1. Sadly, I do not know much about the admissions process for CS or CS/BBA. I suspect there is no significant advantage to finishing early since they appear to make the bulk of their offers later in the admission cycle. However, I cannot say this with 100% certainty.

      There is no incentive for waiting to submit your supporting documents (AIF, interview, etc.) until the deadline. Sometimes students fear that they will miss out on mentioning an important award or activity that occurs in February. Given the job actions occurring in the school systems, I suspect there are not many competitions or extra-curricular activities happening right now. Also, there is no single award or extra-curricular activity that makes a huge difference in our admission decisions. Family day might be a great day to finish your application.

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  24. Hello Mr. Bishop, I have 3 questions that I would appreciate if you could answer.
    1. I have heard that the adjustment factors will be weighted less this year and will not play as big of a part in applications. Is this true (where some other mathematical weighting will be done) or is the adjustment factor still subtracted from your average?
    2. If I were to use the graph from “Chances of Admission for Fall 2020” article that you wrote back in September, would it be reasonable to calculate my chances by adding the difference between my adjustment and the average Ontario adjustment to my top 6 average? For example, if I was applying to a group 2 program with an average of 94, adjustment of 13.3, my chances would be equivalent to the chances of an applicant with a 97 average because 16.3(average Ontario adjustment) – 13.3(my school’s adjustment) would be 3 and I would add that to my 94 top 6 average.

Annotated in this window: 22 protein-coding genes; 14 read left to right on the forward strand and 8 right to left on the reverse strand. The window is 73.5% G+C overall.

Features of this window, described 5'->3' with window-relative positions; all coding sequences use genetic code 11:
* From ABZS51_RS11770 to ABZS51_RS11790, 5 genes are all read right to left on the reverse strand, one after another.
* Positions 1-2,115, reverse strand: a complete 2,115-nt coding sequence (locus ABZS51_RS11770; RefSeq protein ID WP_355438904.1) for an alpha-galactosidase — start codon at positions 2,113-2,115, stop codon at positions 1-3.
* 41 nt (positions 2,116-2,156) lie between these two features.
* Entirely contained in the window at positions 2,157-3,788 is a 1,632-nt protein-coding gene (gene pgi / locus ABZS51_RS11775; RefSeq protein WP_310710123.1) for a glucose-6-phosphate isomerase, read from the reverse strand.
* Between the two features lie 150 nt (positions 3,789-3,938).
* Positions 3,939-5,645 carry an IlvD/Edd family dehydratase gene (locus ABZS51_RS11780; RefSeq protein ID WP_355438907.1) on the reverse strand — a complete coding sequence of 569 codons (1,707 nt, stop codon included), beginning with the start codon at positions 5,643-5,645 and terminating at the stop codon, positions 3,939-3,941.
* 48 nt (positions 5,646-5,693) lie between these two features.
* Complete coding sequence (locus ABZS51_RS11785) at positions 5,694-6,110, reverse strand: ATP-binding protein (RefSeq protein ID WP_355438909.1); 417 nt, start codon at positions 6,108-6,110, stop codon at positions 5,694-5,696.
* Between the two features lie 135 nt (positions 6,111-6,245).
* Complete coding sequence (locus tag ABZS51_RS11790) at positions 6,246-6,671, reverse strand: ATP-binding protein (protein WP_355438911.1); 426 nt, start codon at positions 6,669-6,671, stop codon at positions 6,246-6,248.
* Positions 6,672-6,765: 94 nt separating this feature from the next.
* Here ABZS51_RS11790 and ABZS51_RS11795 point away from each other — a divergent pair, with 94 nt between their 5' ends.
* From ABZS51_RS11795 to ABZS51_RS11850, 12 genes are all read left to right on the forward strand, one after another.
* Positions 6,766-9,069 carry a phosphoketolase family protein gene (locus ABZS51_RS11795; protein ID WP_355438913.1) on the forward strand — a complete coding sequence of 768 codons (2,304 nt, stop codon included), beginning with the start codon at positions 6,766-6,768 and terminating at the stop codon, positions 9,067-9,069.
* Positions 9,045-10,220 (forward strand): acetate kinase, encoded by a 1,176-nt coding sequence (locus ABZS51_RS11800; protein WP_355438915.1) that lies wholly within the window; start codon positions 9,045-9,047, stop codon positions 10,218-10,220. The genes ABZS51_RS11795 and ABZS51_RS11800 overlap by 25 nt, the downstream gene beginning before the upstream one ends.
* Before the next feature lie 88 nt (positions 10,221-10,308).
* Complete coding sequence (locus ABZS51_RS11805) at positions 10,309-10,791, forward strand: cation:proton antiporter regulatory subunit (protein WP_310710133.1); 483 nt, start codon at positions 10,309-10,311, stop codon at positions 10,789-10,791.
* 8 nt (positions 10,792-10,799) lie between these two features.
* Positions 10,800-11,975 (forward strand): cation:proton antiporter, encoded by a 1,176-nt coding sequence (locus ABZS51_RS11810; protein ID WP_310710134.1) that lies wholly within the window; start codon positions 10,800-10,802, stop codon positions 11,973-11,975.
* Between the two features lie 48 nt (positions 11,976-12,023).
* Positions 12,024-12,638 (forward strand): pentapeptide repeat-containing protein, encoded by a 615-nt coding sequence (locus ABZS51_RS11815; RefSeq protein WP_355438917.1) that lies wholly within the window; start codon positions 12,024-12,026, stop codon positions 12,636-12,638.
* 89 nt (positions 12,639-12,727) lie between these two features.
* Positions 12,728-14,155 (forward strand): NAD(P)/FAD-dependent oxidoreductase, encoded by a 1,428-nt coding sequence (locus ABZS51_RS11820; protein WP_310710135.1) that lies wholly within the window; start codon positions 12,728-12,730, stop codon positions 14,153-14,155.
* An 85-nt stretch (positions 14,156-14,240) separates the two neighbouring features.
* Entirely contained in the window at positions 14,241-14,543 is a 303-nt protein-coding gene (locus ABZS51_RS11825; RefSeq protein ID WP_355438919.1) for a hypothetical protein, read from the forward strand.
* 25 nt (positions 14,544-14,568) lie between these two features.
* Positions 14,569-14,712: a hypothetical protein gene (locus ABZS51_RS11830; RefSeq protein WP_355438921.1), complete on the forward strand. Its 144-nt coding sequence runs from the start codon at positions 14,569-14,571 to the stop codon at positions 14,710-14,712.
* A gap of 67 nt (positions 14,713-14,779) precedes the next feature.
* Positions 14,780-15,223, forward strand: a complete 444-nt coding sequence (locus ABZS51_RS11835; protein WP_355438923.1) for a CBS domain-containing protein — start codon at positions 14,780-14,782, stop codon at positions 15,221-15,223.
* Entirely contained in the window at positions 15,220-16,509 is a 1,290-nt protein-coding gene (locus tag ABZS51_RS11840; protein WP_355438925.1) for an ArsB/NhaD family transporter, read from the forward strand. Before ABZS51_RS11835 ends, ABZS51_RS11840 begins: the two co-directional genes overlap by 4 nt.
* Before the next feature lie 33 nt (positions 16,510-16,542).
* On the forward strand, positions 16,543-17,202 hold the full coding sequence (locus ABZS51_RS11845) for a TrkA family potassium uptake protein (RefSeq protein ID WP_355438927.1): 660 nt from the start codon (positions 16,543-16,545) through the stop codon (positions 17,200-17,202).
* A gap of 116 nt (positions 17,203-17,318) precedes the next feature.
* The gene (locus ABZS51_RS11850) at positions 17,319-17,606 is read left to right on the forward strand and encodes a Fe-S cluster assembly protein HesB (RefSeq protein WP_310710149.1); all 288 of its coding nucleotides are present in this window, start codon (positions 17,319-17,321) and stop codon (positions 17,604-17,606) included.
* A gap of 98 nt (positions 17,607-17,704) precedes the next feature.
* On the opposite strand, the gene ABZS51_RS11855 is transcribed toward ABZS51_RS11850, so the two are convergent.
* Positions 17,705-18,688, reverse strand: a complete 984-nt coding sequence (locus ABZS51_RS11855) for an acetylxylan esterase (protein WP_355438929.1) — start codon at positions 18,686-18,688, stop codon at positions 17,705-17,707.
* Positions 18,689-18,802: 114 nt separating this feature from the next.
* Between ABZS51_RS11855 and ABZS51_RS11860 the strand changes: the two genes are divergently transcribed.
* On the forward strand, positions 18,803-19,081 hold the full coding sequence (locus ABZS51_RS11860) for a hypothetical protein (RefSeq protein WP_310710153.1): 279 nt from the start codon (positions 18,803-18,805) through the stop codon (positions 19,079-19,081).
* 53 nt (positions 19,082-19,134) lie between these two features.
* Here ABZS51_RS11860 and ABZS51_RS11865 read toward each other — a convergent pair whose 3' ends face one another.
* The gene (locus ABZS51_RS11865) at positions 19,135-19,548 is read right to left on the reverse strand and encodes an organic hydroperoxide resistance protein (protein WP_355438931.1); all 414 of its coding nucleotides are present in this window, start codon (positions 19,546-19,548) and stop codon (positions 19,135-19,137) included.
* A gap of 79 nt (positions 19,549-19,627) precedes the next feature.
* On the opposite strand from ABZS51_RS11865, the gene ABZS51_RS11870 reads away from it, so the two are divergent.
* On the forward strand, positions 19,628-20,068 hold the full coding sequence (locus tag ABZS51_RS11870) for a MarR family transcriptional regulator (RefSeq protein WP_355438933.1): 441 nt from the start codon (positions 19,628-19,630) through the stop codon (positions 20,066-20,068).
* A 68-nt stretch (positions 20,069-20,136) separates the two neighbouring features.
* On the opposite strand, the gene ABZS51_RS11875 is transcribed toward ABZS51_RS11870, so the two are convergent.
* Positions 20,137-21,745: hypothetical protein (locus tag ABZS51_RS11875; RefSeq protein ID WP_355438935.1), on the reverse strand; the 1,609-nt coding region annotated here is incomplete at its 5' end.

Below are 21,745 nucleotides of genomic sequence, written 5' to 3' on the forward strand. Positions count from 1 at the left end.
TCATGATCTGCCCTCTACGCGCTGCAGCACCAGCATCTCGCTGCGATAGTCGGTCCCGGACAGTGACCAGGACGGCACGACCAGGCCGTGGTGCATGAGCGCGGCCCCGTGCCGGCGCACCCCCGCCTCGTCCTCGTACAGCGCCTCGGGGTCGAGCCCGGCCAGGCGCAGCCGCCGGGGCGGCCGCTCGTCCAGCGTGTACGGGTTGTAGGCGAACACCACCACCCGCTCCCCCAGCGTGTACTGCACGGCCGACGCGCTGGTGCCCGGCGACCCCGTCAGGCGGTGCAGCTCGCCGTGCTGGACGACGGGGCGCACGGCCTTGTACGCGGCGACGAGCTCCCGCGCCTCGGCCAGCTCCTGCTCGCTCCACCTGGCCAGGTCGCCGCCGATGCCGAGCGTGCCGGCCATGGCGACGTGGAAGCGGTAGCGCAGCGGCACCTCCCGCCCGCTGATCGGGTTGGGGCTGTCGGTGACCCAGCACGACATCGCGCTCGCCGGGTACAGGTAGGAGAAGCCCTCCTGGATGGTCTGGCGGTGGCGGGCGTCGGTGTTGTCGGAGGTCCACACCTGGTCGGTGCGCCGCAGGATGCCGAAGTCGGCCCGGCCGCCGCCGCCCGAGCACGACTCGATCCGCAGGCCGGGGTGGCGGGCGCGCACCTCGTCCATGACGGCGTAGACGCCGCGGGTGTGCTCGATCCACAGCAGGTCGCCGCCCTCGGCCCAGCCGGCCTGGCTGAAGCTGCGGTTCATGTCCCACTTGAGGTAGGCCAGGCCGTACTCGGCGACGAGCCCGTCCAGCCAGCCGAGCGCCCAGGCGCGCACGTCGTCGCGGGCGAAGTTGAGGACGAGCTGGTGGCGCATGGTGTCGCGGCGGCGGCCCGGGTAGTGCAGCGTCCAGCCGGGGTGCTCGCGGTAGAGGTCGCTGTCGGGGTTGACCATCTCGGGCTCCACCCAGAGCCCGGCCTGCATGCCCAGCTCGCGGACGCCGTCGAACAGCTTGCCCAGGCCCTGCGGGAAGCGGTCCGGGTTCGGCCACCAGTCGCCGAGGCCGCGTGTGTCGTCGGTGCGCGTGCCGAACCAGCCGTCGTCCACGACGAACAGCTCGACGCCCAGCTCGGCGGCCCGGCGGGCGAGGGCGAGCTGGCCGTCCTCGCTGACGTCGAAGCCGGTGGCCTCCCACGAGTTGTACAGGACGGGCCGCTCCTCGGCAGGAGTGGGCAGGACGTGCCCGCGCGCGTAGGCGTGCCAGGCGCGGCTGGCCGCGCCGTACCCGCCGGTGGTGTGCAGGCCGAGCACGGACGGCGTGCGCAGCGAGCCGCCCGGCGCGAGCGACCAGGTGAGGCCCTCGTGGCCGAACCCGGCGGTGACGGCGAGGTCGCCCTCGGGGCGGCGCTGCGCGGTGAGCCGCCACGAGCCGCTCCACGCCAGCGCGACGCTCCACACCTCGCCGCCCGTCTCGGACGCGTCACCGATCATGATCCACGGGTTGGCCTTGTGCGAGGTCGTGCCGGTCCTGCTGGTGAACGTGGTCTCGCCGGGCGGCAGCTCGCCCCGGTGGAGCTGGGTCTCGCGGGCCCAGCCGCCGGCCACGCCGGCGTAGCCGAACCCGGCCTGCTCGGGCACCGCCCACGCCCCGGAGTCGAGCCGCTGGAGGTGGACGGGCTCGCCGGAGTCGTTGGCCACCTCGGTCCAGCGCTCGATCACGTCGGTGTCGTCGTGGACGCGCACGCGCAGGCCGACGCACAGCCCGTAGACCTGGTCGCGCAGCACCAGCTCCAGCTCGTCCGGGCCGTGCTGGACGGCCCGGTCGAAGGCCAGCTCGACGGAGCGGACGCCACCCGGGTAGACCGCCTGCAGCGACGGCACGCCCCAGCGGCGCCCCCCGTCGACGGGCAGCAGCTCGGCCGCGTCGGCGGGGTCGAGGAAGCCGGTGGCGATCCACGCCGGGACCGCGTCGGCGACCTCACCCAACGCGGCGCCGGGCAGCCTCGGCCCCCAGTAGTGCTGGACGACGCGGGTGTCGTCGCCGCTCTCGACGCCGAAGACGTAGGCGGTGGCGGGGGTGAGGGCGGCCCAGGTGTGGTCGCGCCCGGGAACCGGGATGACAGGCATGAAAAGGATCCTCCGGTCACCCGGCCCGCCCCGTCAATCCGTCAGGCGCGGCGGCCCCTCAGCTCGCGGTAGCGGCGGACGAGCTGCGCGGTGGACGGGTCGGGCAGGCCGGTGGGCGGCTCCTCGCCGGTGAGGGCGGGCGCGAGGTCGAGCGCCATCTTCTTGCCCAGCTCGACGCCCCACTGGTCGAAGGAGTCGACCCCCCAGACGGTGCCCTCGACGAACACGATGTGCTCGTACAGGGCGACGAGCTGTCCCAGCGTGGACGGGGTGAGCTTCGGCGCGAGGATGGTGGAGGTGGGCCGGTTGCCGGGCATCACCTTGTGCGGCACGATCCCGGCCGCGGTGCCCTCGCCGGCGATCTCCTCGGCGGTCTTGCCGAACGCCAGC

3. I have also heard that some programs within a group have different admissions. For example, I have heard that mechatronics engineering is harder than electrical engineering even though they’re both group 2 programs. I also see that in your “Chances of Admission for Fall 2020” you say that the projections are most accurate for the top program in a grouping. So if I was applying to electrical engineering, would my chances be higher than the projections in the graph since that would be more accurate for mechatronics engineering (a top program in that grouping) ?
    Thank you for taking the time to read all these questions and relieve me of some admissions stress. It is greatly appreciated!

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    1. I am not sure where you heard that the adjustment factors will be weighted less this year but this is not true. I did comment on my blog that adjustment factors have very little impact on applications to less competitive programs but this is simply due to the fact that a wider range of admission scores are accepted for less competitive programs. When calculating admission scores, the adjustment factor is simply subtracted from your average.